Story: After a brief introduction on the dawn of the Soviet space program and its pioneers, this book offers a concise, launch-by-launch, mission-by-mission catalog of the entire space program through 1987. Launch sites and dates, crew rosters, and mission accomplishments are noted, along with a surprising number of photos and diagrams. In some cases, though, the mission details and even the physical details of the craft are still conjecture, despite the author’s best efforts, due to the secretive nature of the Soviet space program at the time.
Review: This book urgently needs updating.
I found “The Encyclopedia Of Soviet Spacecraft” quite unexpectedly while doing a bit of used book browsing, and my curiosity was piqued to say the least. If you’ve spent any time visiting this site, you’ll know that I’ve read and reviewed gobs of technical, historical and autobiographical texts on the U.S. space program, and on humanity’s push into space as a whole. But never before had I seen a book so detailed in its focus on the other half of the space race.
I admire the author’s even tone throughout the book – he assumes that the reader knows about the Cold War, about the political fires fueling the race for space supremacy, and so on. The listing of the Soviets’ many Earth observation satellites dispassionately notes which were likely on military or spying missions, and moves on without moralizing about it. (It’s kind of difficult to moralize, after all, when some of the photos of the Soviets’ launch facilities early in the book were taken by American spy satellites.) This book is a dream for pure research – if a mission failed, it was because a booster stage failed to fire, or a parachute failed to open, and there’s nothing flowery about reaching too high, too soon. The author doesn’t present his politics anywhere in the book, and that’s a relief, because more space can be devoted to the interesting stuff.
And interesting it most certainly is. I learned a lot of things here that I had never seen, heard or read anywhere else. It’s easy to see in hindsight, of course, but the book offers fascinating hints that many of the most problematic manned missions in Soviet space history were presaged by earlier missions that were plagued by similar problems – though in some cases the problems proved to be fatal the second time around. (The dark thought of “oh yeah, we had noticed that foam was falling off of the external tanks during previous shuttle launches…” occurred to me more than once while reading these sections.)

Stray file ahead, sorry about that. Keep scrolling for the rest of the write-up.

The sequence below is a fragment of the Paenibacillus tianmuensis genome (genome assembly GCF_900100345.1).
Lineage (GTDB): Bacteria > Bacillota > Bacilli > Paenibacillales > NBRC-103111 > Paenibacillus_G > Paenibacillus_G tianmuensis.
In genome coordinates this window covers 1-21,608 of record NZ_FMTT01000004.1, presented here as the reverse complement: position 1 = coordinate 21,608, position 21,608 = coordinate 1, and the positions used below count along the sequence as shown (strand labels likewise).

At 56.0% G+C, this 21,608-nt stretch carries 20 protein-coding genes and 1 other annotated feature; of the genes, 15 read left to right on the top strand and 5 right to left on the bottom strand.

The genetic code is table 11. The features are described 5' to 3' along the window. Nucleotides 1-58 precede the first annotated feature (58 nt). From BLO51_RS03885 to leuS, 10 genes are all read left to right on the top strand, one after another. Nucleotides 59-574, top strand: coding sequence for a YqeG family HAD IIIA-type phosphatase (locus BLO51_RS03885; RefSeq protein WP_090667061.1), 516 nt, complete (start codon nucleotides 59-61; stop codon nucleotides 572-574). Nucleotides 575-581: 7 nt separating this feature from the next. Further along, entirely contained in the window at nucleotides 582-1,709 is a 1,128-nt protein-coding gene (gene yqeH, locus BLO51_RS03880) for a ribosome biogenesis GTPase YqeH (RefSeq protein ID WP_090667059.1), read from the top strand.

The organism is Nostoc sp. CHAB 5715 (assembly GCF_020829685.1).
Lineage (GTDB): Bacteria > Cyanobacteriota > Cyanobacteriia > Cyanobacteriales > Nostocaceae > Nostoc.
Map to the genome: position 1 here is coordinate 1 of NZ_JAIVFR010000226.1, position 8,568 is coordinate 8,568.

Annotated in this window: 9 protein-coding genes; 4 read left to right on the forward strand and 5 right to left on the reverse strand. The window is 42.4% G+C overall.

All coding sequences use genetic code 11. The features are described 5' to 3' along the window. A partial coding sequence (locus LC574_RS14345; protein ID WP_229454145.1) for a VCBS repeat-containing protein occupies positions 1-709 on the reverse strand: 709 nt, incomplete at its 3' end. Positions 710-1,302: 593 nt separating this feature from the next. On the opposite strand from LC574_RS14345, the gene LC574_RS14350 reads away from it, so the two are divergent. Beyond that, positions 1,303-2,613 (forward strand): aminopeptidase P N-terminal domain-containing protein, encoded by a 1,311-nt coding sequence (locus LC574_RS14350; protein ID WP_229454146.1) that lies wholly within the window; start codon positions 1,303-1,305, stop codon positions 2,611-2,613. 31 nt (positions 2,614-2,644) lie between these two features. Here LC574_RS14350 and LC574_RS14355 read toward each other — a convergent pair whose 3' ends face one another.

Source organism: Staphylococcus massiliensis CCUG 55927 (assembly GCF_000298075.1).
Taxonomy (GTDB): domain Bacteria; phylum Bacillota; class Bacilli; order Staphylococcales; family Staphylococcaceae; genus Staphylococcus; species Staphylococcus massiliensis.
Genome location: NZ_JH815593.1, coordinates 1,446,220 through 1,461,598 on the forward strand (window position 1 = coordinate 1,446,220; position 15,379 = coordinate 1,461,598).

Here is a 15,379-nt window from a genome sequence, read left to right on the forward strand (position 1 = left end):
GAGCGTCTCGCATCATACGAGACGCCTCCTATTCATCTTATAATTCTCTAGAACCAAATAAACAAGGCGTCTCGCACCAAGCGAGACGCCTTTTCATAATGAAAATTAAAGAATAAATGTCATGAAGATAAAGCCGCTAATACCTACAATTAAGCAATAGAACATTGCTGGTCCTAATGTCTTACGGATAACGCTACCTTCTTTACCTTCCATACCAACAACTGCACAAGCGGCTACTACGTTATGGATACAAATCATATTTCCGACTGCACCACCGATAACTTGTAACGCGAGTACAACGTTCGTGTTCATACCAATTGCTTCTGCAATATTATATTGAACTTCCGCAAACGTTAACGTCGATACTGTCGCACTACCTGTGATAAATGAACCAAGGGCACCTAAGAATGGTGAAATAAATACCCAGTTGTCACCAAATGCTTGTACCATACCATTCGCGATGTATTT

But if anything gets me about “The Encyclopedia Of Soviet Spacecraft”, it’s the fact that it apparently hasn’t been updated since the fall of the Soviet Union. This book ends with tantalizing hints that the Soviets may be working on a close copy of the U.S. space shuttle, and the most recent accomplishment noted is the launch of the Mir space station. The fall of the Soviet Union, the mothballing of the Buran shuttle program, the life and death of the Mir station, and the Russians’ new vital role in the International Space Station all make for very nice bookends to the story that emerges, sometimes in a dry and technical manner, in these pages. There’s also the subsequent declassification of the Soviet’s abortive push for the moon, which all but demands its own brand new chapter, if not a separate book. In short, this book begs for updating and expansion, and all of that new information would probably even make it possible for the author to conduct a more analytical overview of Soviet space history (if he wanted to do so).
It’s an utterly fascinating book, and it’s very hard to fault the book or its author for that. The only problem with it now is that, as it stands, it’s only telling half the story – and the story that remains untold is as fascinating as what “The Encyclopedia Of Soviet Spacecraft” has already shown us.
Author: Douglas Hart
Publisher: Bison Books
Pages: 192 pages